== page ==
Arlene's Blog

Tuesday, October 18, 2005

Tuesday October 18 Chicago

Today might well be the most demanding day of the tour. I wake up at 5:00 for a very early flight to Chicago. After waiting in a long line for curbside check in, I am told I had been selected for a special security check. I guess my changing flights after my cancelled flight in New York on Thursday will make a potential terrorist for the remainder of my tour. So I wait in another long line and have by fourth extreme check. It’s good to know our government is vigilant to keep us safe from terrorists.

I’ve started talking about my next project, trying to wake up Americans to the fact that the toxic flame retardants and other chemicals accumulating in their bodies pose more of a threat to their health and well-being than the terrorists in the skies. People seem interested and media folks are asking me to do another interview later about this alarming subject.

My talk today is at the very proper Union Club where formal attire is required. I’m met by my delightful second cousin Marjorie Cooper and her good friend Joanne Geifman who are here to help me recover and deal with my mother’s ashes. We finally persuade the moratorium to deliver the ashes to us here as its too far to drive to get them..

Then there is a lunch time talk and I’m delighted that several old friends, especially John and Nan Wood with whom I did the Ptarmigan Traverse in the 1968 , come to hear me in these elegant surroundings. Denny Cummings, who set up this talk invites me to stay at the author’s suite at the Union club anytime I am in Chicago, which seems a great fringe benefit. I’m not sure when that will be as we no longer have any family here.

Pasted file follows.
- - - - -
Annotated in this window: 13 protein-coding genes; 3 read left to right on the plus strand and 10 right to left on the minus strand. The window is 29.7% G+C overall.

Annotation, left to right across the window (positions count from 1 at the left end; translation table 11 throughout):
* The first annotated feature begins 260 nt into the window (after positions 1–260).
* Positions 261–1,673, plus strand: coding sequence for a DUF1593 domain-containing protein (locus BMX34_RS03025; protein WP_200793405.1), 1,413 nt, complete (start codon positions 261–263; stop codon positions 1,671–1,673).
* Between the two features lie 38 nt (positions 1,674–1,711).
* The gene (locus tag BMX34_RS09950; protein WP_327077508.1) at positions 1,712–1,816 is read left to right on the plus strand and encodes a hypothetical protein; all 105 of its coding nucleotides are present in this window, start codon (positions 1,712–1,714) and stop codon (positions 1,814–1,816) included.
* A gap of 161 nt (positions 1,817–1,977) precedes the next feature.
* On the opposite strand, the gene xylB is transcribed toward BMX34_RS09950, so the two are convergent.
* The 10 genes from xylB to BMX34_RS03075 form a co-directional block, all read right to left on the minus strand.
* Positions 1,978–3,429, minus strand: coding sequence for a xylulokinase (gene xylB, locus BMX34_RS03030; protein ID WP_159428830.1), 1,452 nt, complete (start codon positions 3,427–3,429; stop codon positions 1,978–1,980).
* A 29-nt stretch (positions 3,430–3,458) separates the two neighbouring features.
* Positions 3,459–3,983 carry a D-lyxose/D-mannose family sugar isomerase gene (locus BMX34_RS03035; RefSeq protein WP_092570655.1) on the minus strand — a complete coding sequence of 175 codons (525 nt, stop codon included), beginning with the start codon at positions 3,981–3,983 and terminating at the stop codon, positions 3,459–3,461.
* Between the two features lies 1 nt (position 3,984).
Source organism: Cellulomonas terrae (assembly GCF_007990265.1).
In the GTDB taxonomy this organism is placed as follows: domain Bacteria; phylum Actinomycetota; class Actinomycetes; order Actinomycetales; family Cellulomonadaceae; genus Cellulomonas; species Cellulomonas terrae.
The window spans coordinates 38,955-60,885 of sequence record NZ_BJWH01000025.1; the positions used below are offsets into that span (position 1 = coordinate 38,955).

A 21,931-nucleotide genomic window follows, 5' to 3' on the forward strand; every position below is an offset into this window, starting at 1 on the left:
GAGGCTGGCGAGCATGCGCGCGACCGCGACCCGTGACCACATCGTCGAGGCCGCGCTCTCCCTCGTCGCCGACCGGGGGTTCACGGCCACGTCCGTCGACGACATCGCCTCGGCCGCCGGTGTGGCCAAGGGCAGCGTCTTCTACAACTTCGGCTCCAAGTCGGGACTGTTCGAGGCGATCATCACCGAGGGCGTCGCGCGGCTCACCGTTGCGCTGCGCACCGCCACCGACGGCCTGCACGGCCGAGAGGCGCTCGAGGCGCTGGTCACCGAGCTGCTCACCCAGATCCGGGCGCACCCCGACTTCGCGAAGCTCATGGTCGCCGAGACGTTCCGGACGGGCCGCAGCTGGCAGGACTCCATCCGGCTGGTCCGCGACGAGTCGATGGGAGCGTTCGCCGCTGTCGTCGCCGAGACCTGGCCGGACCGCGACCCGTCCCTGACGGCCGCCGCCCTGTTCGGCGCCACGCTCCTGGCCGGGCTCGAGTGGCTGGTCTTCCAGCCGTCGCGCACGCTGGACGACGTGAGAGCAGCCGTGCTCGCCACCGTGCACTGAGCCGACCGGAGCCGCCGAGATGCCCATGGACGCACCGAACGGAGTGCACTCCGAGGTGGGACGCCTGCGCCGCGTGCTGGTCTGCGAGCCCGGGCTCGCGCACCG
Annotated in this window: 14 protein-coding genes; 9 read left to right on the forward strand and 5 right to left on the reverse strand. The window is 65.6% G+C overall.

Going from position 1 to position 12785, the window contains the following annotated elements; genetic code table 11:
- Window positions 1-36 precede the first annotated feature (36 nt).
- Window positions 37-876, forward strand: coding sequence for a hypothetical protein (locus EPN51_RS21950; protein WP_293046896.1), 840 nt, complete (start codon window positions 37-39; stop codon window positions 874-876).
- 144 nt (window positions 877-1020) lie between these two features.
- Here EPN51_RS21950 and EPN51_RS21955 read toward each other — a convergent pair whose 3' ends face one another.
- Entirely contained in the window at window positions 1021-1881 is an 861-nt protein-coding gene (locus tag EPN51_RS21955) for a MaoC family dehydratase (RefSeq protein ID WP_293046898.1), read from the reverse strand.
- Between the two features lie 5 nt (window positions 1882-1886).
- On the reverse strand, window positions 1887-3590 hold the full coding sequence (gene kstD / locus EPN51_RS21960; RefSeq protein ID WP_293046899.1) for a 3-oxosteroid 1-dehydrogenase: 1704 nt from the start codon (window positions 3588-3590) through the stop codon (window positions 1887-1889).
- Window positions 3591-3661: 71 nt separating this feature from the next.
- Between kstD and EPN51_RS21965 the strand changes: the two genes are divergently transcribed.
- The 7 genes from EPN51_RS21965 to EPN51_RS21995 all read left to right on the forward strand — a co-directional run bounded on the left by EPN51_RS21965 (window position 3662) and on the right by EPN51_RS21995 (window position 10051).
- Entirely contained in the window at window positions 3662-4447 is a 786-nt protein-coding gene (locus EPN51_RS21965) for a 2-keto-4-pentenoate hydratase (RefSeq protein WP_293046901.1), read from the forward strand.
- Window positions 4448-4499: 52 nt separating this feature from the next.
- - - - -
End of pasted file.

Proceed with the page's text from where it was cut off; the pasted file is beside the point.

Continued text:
Afterwards we drive to Evergreen cemetery. But where are my grandparents gravestones? Just as the cemetery is closing Joanne finds them. I clear away the foliage and then we recite the ancient Jewish prayers for my grandparents and my mother. I sprinkle some of her ashes in this peaceful and beautiful place. The rest I will bring to California where she always wanted to go and we will perhaps have a memorial. After I good cry I take the El back to the downtown.

On the El, I notice how segregated Chicago still seems and have a good conversation about this with a friendly young woman studying art. She is interested in joining which she’s never heard about before. I ask her to spread the word.

There’s barely time to check email and have a quick dinner before a fun two hour radio call in show.

Books signed: Forty
Amazon#7,386 in Books


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